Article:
It’s never been ‘anything goes’
As a past president, and a former board of directors member for many years of our local and wonderful GrassRoots TV, I would like to bring some historical perspective to the question of what is and what is not appropriate to be shown on GrassRoots TV. We defined GrassRoots TV as a community service, not as an “anything goes, public access” station. We reserved the right to decide what was appropriate for broadcast, based upon the purposely vague guideline of “community standards.” We did not charge for content that was aired on GrassRoots TV, but we did ask that there be a local connection in the production of that content, or that the content to be shown had local relevance.
My memory may be defective, but the only semi-contentious matter that comes to mind from those years was when a presenter used some curse words on his live program. A few older members of the community objected to the curse words. We had no hard and fast rules, so we told the presenter about the comments that we had received. Without our taking a position on the matter, of his own volition and out of consideration for the sensibilities of some members of the community, after that, he simply refrained from using curse words.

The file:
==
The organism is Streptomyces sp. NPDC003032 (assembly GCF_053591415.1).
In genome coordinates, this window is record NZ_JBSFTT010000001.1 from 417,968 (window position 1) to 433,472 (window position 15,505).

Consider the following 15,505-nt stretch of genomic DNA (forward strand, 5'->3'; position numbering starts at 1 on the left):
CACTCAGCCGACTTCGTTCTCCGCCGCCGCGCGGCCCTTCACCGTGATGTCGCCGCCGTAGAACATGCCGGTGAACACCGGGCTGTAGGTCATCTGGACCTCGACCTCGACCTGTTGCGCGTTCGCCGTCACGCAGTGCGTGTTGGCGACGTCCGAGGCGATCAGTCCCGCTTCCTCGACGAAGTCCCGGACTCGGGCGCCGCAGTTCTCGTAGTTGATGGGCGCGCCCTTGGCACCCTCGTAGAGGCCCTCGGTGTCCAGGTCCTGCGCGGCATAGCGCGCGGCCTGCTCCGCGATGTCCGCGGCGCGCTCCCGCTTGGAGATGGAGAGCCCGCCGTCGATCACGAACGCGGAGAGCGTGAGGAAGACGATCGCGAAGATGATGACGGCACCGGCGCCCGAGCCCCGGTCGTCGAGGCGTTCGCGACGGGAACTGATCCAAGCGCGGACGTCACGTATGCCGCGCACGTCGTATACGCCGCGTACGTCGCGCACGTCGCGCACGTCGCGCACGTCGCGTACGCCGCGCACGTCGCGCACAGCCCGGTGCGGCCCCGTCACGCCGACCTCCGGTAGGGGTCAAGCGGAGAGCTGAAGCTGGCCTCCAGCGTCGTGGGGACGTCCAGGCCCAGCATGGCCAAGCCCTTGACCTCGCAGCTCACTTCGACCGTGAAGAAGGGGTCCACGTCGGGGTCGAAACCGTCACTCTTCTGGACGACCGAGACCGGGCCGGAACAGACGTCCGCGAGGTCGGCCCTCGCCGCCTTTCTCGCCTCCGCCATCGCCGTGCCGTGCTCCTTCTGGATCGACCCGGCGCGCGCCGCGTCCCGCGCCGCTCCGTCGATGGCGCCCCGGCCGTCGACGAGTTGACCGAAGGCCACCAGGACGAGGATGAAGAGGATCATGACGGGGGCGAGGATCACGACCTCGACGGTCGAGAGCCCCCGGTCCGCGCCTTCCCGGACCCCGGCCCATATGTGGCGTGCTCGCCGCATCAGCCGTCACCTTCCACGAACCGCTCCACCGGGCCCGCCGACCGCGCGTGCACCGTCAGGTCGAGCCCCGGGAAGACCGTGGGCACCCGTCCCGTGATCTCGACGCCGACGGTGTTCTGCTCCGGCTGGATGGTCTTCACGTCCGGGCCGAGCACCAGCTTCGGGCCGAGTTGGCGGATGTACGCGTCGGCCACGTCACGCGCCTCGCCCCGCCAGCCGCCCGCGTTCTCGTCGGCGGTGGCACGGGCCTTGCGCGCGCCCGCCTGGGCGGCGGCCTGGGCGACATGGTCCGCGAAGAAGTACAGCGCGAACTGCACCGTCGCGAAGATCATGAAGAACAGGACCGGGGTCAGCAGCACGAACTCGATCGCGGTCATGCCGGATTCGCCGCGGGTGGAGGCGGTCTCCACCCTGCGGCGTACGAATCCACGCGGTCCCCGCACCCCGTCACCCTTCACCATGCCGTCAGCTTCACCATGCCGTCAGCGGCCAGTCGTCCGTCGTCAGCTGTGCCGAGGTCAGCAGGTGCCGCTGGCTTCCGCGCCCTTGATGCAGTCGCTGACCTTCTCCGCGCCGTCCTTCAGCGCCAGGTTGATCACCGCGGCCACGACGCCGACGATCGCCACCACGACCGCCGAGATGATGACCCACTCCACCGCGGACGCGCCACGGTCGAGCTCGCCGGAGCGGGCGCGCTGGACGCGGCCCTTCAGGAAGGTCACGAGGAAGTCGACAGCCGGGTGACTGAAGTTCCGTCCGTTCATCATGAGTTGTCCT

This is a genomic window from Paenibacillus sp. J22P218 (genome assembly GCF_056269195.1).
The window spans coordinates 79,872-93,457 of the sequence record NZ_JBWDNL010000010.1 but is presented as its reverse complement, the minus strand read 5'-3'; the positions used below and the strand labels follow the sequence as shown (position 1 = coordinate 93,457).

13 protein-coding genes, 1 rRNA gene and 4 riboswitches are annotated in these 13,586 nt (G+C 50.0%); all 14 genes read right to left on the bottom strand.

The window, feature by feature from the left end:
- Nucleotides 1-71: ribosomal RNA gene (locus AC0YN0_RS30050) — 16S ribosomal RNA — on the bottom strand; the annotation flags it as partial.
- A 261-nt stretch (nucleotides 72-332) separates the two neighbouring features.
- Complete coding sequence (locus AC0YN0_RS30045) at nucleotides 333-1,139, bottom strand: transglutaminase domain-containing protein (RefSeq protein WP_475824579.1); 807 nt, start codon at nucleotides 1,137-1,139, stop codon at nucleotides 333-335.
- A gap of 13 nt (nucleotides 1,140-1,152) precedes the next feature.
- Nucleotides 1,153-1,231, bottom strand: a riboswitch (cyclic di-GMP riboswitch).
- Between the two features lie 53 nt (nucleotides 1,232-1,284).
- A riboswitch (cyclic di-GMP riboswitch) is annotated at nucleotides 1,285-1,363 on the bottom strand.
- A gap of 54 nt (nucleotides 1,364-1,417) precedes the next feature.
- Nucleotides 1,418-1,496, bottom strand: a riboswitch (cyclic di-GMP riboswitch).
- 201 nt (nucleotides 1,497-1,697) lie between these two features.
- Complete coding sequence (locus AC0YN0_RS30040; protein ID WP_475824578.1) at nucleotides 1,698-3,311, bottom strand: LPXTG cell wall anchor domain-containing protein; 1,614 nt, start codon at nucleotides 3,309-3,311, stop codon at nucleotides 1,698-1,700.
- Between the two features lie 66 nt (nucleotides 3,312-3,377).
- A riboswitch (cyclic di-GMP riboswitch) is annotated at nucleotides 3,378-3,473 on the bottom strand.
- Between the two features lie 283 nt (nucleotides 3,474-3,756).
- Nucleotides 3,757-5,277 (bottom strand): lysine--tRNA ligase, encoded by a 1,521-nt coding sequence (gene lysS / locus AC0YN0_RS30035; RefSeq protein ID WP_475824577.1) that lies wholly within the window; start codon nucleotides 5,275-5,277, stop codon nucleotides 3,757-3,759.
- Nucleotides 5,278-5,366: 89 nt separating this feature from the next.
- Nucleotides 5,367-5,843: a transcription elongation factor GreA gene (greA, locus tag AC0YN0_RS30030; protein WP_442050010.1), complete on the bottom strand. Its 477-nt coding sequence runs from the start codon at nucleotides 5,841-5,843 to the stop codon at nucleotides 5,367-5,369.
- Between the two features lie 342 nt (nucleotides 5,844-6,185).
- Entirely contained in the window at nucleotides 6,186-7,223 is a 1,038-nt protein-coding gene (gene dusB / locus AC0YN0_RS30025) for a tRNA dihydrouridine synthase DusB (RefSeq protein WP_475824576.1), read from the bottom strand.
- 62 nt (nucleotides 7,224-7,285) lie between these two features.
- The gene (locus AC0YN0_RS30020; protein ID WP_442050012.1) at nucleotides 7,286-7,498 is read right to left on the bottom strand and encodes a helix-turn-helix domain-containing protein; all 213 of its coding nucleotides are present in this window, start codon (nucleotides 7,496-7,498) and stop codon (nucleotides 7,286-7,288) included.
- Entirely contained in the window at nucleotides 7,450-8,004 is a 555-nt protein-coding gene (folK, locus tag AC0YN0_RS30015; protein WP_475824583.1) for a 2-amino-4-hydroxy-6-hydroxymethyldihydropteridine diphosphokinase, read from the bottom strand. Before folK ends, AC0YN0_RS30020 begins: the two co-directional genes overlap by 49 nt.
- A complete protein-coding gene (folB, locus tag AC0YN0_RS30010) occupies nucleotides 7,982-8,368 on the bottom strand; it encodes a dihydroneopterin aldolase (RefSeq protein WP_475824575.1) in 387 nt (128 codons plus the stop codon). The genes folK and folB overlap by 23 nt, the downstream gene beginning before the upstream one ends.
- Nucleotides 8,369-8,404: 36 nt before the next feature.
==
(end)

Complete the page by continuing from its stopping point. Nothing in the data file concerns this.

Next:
The present controversy is, of course, another matter. I doubt whether we would have aired the program in question, not, in the first instance, on historical or political grounds, but for reasons of local relevance. However, even if it had been locally produced, we would not have aired it for factual, historical reasons. The fact of the Holocaust is not a question of “consensus views.” The Holocaust is, unfortunately, an irrefutable, established historical fact. One may have whatever views of the fact of the Holocaust that one wishes, but one has no right to deny the fact. If a projected program, denying established historical fact, was, as well, going to needlessly offend a part of our local community, we would not have shown it.
Had a local producer made a film denying the historical fact of slavery in our country, we would not have shown it, regardless of its local creation. We would not have shown it because of its denial of irrefutable historical fact, coupled with the offense it would give to some members of our community. This matter has nothing whatsoever to do with “free speech.”
Richard A. Sherman
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Six local artists will debut new works Friday as part of the Snowmass Art Walk, an initiative to connect the town’s existing public art with new installations this summer.